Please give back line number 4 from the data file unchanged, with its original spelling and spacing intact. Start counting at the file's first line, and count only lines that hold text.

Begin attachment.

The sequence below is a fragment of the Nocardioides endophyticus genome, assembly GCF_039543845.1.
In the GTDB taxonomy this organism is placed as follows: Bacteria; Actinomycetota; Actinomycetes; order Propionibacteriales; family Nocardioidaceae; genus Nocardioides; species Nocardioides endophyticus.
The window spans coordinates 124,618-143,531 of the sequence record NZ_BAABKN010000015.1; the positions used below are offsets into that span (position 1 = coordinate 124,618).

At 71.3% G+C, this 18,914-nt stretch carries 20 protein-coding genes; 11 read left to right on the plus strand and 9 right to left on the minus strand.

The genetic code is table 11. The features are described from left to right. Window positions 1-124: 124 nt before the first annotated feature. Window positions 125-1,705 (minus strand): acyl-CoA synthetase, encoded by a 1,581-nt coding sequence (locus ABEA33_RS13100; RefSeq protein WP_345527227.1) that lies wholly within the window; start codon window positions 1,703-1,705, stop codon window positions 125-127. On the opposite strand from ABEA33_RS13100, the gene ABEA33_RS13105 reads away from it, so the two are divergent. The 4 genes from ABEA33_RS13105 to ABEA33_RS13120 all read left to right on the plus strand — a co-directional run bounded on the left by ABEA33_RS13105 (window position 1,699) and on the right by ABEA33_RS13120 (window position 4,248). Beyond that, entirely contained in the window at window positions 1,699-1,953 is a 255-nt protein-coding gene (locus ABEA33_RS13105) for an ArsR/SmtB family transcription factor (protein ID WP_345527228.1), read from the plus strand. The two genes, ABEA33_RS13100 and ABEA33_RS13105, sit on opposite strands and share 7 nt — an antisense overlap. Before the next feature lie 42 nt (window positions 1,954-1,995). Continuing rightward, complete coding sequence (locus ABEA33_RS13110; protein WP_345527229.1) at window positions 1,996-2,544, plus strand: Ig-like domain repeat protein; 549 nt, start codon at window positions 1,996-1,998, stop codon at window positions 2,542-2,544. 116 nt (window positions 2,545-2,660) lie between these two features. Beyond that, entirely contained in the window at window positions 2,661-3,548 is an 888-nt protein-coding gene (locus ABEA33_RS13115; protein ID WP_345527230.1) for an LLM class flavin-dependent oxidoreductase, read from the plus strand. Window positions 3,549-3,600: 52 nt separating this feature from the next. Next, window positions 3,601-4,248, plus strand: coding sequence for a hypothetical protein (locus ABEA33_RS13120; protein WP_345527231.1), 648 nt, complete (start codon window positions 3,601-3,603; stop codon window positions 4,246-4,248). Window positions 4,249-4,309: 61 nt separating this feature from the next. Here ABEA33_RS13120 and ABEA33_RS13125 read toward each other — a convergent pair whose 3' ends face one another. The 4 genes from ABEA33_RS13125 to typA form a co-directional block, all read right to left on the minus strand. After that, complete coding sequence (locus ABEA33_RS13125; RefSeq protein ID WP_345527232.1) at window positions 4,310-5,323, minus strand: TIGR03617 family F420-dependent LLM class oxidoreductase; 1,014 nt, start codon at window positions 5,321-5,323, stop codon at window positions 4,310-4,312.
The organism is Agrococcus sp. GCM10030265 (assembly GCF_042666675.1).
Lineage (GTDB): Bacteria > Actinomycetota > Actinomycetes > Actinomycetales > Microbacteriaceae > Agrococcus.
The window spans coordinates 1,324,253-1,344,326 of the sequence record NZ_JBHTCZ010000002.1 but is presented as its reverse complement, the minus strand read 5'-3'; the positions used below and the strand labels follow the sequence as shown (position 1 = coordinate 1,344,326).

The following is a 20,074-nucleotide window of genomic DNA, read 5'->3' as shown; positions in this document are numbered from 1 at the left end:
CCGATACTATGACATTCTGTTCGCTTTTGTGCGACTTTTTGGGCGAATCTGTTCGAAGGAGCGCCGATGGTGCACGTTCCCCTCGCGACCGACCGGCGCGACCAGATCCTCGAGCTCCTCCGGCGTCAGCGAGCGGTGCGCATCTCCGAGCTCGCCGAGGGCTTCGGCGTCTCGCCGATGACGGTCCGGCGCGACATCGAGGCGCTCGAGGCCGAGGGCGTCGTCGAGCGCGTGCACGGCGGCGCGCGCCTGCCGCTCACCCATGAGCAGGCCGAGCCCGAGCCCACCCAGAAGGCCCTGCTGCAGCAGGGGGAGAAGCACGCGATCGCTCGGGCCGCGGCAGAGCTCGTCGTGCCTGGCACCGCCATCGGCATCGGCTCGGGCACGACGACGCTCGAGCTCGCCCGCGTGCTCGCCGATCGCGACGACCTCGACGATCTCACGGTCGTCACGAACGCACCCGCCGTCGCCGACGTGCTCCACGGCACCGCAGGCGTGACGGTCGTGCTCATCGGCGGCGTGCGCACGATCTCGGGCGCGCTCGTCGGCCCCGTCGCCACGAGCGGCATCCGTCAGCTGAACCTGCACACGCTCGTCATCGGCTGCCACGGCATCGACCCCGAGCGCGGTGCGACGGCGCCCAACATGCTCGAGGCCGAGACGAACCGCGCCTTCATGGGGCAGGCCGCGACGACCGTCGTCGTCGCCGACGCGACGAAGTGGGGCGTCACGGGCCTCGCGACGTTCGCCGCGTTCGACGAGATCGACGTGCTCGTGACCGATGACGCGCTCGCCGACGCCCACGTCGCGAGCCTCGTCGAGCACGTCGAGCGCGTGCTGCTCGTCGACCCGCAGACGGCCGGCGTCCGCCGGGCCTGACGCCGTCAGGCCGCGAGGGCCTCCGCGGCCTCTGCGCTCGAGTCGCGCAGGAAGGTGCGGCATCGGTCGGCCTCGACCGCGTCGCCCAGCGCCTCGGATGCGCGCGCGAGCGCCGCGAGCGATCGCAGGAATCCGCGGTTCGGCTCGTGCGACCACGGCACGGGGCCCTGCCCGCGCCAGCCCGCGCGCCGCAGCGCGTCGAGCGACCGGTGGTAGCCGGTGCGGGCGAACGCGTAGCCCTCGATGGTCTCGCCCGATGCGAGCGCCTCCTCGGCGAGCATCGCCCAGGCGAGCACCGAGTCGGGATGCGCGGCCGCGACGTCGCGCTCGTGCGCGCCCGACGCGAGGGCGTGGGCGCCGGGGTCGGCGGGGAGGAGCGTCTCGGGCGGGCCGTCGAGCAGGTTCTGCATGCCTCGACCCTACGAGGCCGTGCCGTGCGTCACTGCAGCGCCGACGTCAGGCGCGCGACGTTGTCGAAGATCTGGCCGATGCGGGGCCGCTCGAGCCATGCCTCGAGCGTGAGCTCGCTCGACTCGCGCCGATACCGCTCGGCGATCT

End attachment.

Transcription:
At 71.3% G+C, this 18,914-nt stretch carries 20 protein-coding genes; 11 read left to right on the plus strand and 9 right to left on the minus strand.